Thursday, December 17, 2009

Tips for a more Sustainable Holiday Season

As our apartment slowly fills with Amazon boxes, I wonder if Sustainable Mom actually stayed in the country with Sophie and the snow blower. After a year back in New York, I am finding it difficult to live lighter in this mecca of conspicuous consumption...especially around the holidays.
In an effort to get myself back on track, I've compiled some ideas to help you and me have a simpler, lighter and more sustainable holiday season...or perhaps more accurately compiled a few ideas for how to avoid totally over doing Christmas on every level...

Sustainable Decorating

Although I bought a few decorations for the tree at the Hong Kong airport, decorations are better made and not bought. Since the Freen has been old enough to make art, I've been trying to save anything with a holiday theme and use it each year and now at five we've started to accumulate quite a bit. Even if your child goes to a school that refuses to give them a Christmas tree to color, you can use non holiday themed projects from the past year to make a collage on red or green paper.

If you are not lucky enough to have your own Kandinsky or if you prefer more traditional fare...Global Goods Partners has a great selection of silk ornaments including a Christmas tree and a Dove. Etsy also has great selection my favorites include the Bicycle Tube Snowflakes and this tin Christmas Tree.

According to Treehugger LED Christmas lights use 80% less energy than regular lights and last ten years or more. I have also read that like regular lights you can get bad batches which at the premium price can be frustrating. I didn't buy them this year only because I had some regular lights from last year left over and I wasn't sure about mixing. Regardless, for a single tree it may not be worth the investment, however if you are lighting the outside of your 7 bedroom colonial from top to bottom or a tree lined city block they may be worth the investment.

There is a lively debate online between real and fake trees but most agree that if you can have a potted tree this is your most eco-friendly option. We got ours at Stew Leonard's who tries to make you feel better about the freshly cut tree by printing on the tag that for every tree they sell, another one is planted. I have to imagine any self-respecting tree farmer does this since it takes seven years for a tree to become full grown, so while it helped allay any twinge of guilt as they tied the tree to the roof, it isn't much more the green washing by our everyone's favorite dairy farmer. That said, I can't with good conscience even engage in a debate about a fake Christmas tree because personally I would just opt out before bringing a fake tree into my home during the holidays, so all I can say is that if it is practical for you buy a live tree and plant it, do that. If not, then focus on recycling your gift wrap. Alternatively consider these other interesting albeit time consuming options. My personal favorite, a Christmas Tree made from plastic bottles.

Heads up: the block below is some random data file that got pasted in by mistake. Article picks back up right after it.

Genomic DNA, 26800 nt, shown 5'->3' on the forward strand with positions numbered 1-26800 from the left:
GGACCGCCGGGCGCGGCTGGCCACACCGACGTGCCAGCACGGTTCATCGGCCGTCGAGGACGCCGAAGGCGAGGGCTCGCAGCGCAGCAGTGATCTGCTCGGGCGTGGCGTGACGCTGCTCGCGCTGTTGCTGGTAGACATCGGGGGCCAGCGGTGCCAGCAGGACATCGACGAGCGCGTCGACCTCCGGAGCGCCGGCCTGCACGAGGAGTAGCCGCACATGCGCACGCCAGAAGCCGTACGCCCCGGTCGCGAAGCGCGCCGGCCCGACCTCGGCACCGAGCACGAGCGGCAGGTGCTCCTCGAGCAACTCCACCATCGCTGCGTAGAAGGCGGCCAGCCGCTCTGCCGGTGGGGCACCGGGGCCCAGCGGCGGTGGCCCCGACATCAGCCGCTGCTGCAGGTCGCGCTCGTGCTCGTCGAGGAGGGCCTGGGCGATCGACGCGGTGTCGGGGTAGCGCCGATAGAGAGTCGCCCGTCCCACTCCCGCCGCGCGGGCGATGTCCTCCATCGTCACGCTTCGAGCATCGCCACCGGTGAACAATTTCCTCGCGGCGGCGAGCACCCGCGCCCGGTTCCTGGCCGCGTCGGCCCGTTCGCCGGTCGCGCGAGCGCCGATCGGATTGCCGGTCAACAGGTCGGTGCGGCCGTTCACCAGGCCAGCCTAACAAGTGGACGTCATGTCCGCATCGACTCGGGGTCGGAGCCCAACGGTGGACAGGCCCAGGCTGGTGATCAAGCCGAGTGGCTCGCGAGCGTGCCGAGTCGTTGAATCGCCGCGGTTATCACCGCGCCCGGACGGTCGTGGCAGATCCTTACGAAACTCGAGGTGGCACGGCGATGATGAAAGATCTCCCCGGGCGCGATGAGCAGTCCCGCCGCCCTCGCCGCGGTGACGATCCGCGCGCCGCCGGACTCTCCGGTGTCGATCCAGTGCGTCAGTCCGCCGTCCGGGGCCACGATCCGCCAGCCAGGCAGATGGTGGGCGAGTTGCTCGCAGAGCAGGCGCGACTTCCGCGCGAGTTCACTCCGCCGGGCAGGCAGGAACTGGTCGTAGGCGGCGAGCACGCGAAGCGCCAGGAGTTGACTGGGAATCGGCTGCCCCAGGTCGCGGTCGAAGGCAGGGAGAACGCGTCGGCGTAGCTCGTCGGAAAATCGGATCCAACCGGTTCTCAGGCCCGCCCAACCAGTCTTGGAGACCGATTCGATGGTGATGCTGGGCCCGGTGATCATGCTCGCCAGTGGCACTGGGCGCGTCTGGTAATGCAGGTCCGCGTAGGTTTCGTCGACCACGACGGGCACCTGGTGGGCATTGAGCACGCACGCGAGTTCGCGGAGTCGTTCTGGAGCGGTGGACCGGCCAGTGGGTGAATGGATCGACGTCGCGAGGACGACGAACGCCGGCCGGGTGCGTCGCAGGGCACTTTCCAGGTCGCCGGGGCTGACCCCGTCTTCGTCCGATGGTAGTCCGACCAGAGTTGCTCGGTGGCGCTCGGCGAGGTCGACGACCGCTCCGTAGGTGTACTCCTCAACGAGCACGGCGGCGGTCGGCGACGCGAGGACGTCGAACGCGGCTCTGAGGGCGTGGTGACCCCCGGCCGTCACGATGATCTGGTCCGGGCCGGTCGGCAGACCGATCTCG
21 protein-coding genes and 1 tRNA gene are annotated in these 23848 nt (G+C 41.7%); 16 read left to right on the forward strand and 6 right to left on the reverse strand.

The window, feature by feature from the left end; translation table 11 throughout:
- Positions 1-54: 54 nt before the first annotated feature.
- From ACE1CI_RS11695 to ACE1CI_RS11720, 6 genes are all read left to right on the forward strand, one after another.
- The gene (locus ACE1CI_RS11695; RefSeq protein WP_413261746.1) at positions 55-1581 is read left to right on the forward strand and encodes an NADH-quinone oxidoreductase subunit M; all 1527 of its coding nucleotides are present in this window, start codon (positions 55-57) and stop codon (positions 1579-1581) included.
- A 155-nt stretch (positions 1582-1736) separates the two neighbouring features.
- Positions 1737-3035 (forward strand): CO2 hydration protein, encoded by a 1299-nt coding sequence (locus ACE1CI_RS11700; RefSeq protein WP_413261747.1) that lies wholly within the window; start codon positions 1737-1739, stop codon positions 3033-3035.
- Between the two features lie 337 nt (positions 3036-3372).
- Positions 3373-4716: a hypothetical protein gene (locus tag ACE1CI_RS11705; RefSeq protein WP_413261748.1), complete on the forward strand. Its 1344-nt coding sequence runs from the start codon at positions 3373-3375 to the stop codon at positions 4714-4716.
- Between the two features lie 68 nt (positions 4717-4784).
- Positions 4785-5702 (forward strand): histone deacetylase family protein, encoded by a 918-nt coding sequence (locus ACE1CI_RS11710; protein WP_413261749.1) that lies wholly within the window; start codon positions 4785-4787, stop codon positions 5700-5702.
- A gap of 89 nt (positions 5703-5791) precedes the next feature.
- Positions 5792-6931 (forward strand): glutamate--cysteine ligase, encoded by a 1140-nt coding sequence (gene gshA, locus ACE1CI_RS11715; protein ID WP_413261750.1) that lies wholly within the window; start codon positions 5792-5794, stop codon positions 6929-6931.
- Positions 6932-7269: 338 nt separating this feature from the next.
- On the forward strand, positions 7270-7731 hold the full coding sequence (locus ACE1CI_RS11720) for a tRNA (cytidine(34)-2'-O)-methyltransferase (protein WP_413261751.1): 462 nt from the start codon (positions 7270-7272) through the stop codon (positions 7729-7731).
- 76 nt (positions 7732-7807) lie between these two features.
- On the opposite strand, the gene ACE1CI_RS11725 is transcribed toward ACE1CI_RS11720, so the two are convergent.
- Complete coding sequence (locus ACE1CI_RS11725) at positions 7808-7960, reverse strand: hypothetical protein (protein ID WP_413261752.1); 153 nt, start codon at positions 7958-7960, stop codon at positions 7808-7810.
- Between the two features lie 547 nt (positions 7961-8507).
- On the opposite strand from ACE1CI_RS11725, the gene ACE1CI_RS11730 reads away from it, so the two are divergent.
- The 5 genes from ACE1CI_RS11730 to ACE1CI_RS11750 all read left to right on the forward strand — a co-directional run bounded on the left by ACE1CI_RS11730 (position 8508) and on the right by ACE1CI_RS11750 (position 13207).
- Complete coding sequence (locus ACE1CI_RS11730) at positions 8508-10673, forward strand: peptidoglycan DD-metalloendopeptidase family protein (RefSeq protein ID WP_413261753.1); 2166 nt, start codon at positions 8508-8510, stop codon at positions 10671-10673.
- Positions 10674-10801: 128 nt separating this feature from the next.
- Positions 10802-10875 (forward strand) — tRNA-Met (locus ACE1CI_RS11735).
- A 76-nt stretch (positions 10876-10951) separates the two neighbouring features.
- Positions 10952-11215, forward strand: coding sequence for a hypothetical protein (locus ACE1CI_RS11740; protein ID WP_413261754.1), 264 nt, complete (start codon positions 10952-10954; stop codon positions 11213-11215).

Recycled Christmas Tree
Photo Credit Flickr by thefourthcraw

and by all means skip the inflatable plastic Santa for goodness sake.

Sustainable Gifting

Around 125,000 tons of plastic packaging are thrown away over the holiday season. Take your own reusable shopping bags when you do your shopping.

Make it yourself. If you have skills and time use them. Nothing is more special than a gift made by a loved one. My mother in law is talented at knitting, quilting and cross stitch and we are lucky enough to have a hand quilted Christmas tree skirt, personalized Christmas stockings and an Angle for the top of the tree so even though she can't always be here for the holidays we have her to thank for how warm and inviting our home looks around the holidays.

Keep it simple with one large gift instead of lots of little gifts. This is a tough one for me as I still equate how good a Christmas is with how long it takes to get all the gifts unwrapped. I've been known to wrap things that I've already used just to have more presents under the tree.

Shop locally from small merchants.

When buying presents, keep an eye out for those with minimal packaging, or items packed in recycled or recyclable materials (e.g. cardboard).

Another good choice is a Global Exchange fair trade store.

Give a membership or donate in the name of a friend to an organization working in a subject area of interest to them

Give a gift certificate for your time - child sit, or pet sit. Offer your talents, such as photography, financial planning, or hairstyling. Make dinner for someone or cook and deliver it to them.

Give an experience such as tuition for an unusual class. For kids, consider giving an environmental excursion, like a whale-watching or camping trip.

One of the best gifts I received in sometime was an Epicurious Tastebook. My mother in law made one for every woman in our family and it was a collection of all of our family recipes.

Collect photos and put together a photo album. Make a calendar for the coming year using your own photographs.

Give the gift that keeps giving a Community Supported Agriculture membership - Visit the Local Harvest site to find a CSA near you and purchase a share for a friend or family member.


Buy recycled wrapping paper, vintage or use Lucky Crow gift bags which offer a sustainable alternative to disposable gift wrap.

Reuse boxes when I packed up Christmas last year, I saved almost every box, ribbons and and reusable tags.

Buy cards made from paper and without lots of added decorations, as these cards cannot be recycled or just go electronic.

Then be sure when celebrating and entertaining buy organic, local and seasonal foods and avoid non-recycled disposable serve ware.

Wishing you and yours a Happy Healthy Sustainable Holiday Season!

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